By Catherine Hutinett
*Spoiler alerts* From the families of the 1940’s and 1950’s, and now to little ones of the 2010’s, Charles Schultz’s characters continue to leave an impression on the hearts of people around the world. One of the greatest things about Schultz’s Peanuts characters is that they can be loved anyone, at any age.
This past weekend, I took my grandma on a date to the movies, to continue a tradition that started with my cousins in the 80’s. Every holiday when ABC played themed Charlie Brown movies, all the grandkids could expect a call from grandma saying that he would be on TV the Tuesday before the holiday. In addition, every sleepover at grandma’s would include all cousins eating popcorn and off-brand root beer, and watching Race for Your Life, Charlie Brown. Needless to say, when we stepped into the theatre, we could hardly wait for the movie to start.
It was very possible that of the 50 little ones in the theatre, only a handful had seen classics like It’s the Great Pumpkin, Charlie Brown, or A Charlie Brown Christmas. But what’s so special about the Peanuts characters is that they work in any context of time.
The movie focuses on classic points of childhood that anyone can relate to, starting with a snow day. In the midst of snow day antics, a girl, only referred to as the Little Red-Haired Girl, moves into the house across the street from Charlie Brown. Charlie Brown instantly develops a crush on the girl, and hides in his house, fearing having to confront the girl. At school the next day, she shows up in Charlie Brown’s class, on the day of a standardized test.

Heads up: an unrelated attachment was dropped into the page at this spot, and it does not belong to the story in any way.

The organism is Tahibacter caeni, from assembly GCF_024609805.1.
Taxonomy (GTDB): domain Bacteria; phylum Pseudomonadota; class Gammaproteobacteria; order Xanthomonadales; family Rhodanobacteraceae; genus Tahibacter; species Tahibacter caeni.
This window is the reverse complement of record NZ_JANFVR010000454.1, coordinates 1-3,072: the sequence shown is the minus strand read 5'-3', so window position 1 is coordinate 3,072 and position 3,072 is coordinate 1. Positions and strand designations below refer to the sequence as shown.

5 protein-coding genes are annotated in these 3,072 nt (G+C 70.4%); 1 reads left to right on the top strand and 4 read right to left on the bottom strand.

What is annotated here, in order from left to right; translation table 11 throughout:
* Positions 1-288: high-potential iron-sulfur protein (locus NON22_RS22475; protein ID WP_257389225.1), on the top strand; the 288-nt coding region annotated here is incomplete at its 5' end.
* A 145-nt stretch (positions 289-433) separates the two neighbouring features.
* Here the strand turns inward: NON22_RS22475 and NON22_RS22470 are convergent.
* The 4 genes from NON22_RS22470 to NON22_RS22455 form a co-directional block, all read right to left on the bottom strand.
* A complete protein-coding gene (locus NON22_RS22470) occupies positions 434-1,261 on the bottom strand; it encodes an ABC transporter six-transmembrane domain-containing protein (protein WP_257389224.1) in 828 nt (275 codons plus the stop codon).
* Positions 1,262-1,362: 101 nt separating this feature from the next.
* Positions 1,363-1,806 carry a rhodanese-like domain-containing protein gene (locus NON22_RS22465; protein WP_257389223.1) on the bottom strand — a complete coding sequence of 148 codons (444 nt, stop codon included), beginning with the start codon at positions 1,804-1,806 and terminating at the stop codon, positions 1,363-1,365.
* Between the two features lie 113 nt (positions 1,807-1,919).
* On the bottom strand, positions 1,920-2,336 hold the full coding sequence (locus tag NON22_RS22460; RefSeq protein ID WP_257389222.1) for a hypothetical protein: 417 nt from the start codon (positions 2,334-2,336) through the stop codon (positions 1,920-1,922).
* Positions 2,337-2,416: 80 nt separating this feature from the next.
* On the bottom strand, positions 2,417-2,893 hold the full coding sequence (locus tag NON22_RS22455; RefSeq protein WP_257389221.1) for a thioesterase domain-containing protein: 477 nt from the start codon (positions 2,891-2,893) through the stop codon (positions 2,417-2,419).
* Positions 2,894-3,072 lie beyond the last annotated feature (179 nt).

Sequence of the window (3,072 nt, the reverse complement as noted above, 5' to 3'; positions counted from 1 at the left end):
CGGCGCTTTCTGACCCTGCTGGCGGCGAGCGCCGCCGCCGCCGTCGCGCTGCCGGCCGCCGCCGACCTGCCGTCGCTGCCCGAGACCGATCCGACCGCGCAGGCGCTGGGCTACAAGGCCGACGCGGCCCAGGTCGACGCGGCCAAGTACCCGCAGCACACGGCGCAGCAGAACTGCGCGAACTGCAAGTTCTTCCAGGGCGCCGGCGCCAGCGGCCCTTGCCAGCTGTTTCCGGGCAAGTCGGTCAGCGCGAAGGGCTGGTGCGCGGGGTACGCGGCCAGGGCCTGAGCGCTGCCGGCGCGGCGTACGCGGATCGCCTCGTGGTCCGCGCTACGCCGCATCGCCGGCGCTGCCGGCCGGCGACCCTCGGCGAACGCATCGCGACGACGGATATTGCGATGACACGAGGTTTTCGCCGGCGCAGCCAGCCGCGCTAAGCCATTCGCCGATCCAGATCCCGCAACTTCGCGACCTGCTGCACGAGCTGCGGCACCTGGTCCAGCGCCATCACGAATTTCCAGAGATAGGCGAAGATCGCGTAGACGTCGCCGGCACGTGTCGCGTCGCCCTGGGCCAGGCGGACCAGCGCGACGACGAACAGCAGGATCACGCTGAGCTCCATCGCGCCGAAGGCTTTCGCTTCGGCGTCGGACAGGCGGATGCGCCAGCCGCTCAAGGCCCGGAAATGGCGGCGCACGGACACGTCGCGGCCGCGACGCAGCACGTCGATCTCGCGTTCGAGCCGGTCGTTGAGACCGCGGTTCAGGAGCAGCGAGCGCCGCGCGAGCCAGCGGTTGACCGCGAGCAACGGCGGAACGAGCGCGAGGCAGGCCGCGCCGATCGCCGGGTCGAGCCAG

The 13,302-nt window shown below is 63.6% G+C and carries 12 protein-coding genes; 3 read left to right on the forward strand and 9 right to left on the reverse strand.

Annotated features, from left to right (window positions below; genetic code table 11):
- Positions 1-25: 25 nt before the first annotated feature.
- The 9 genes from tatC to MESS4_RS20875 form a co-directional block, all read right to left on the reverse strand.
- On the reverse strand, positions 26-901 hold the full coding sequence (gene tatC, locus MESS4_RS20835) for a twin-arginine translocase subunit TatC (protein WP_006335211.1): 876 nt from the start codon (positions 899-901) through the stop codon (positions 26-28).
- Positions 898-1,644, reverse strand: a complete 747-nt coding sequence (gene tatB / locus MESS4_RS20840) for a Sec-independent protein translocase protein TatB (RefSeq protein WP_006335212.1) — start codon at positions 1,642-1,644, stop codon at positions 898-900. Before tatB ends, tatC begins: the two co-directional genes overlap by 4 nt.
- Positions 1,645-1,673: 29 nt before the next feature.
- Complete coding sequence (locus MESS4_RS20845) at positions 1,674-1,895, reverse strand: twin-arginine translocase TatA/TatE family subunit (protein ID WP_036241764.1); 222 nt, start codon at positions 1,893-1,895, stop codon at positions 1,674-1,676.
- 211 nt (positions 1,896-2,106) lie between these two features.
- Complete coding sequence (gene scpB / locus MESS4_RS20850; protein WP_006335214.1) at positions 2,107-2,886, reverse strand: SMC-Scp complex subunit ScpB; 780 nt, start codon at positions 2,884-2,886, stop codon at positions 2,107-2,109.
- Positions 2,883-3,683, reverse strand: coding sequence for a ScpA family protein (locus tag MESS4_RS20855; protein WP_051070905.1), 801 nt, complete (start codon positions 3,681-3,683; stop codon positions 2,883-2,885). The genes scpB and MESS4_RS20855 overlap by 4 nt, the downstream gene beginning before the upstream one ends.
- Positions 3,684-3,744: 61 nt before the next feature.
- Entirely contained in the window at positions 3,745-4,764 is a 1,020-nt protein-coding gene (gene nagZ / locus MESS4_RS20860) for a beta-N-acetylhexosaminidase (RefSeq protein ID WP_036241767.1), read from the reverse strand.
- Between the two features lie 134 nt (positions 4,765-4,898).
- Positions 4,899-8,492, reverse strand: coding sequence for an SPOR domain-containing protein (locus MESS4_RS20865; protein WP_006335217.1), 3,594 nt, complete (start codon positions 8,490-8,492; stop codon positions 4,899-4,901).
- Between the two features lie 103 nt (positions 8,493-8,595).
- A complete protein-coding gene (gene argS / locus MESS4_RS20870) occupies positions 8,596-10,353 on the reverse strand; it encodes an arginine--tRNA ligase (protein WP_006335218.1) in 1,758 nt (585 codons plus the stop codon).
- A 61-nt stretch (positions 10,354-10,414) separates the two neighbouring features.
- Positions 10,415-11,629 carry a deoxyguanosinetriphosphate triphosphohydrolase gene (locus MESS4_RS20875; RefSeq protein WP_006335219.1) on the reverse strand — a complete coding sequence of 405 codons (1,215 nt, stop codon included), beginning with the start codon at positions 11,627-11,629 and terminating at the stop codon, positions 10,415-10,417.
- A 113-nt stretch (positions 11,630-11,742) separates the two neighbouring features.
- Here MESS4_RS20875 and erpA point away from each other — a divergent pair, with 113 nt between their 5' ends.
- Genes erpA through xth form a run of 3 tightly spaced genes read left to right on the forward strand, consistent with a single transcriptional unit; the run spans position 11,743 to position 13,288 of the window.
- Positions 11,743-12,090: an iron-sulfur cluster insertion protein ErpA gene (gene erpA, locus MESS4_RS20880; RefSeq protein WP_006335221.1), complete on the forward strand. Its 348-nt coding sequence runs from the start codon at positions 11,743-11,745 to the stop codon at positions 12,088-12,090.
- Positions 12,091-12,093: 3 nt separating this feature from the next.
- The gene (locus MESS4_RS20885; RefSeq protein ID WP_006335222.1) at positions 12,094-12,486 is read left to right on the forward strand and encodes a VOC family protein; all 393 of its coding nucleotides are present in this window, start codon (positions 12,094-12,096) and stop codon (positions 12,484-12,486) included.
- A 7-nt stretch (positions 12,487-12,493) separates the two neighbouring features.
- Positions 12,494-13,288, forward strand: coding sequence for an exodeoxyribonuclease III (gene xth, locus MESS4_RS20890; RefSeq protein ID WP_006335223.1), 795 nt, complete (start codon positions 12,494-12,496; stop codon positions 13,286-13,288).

It’s not too long before she gets a glimpse at how much of a “blockhead” he is, so he must turn to his trusty pal, Snoopy, who helps Charlie Brown attempt to win the heart of the girl, who is assigned to be her partner for a huge book project. This is of course met with challenges like the school dance, the talent show, and the results of the standardized test. Especially when Snoopy discovers a typewriter in a dumpster, and decides to write a story about his adventures with the Red Baron, and an imaginary love of his own, instead of helping Charlie Brown.
*SPOILER ALERT* Of course, in the end Charlie and Snoopy both get their girls, but the story of Charlie Brown and friends is more than that. Anyone can write a story where the hero gets the girl, but director Steve Martino made a story that encompassed 50 years of work by the late Schultz. In doing so, it was a new story that felt familiar in a cozy, nostalgic way. The movie truly appeals to all ages, a hard feat to accomplish. If you do not believe me, ask the older man who was loudly cackling two rows back, or my 15 year-old sister, or the toddler sitting in front of us who giggled at the “silly puppy” and the “circle heads. ”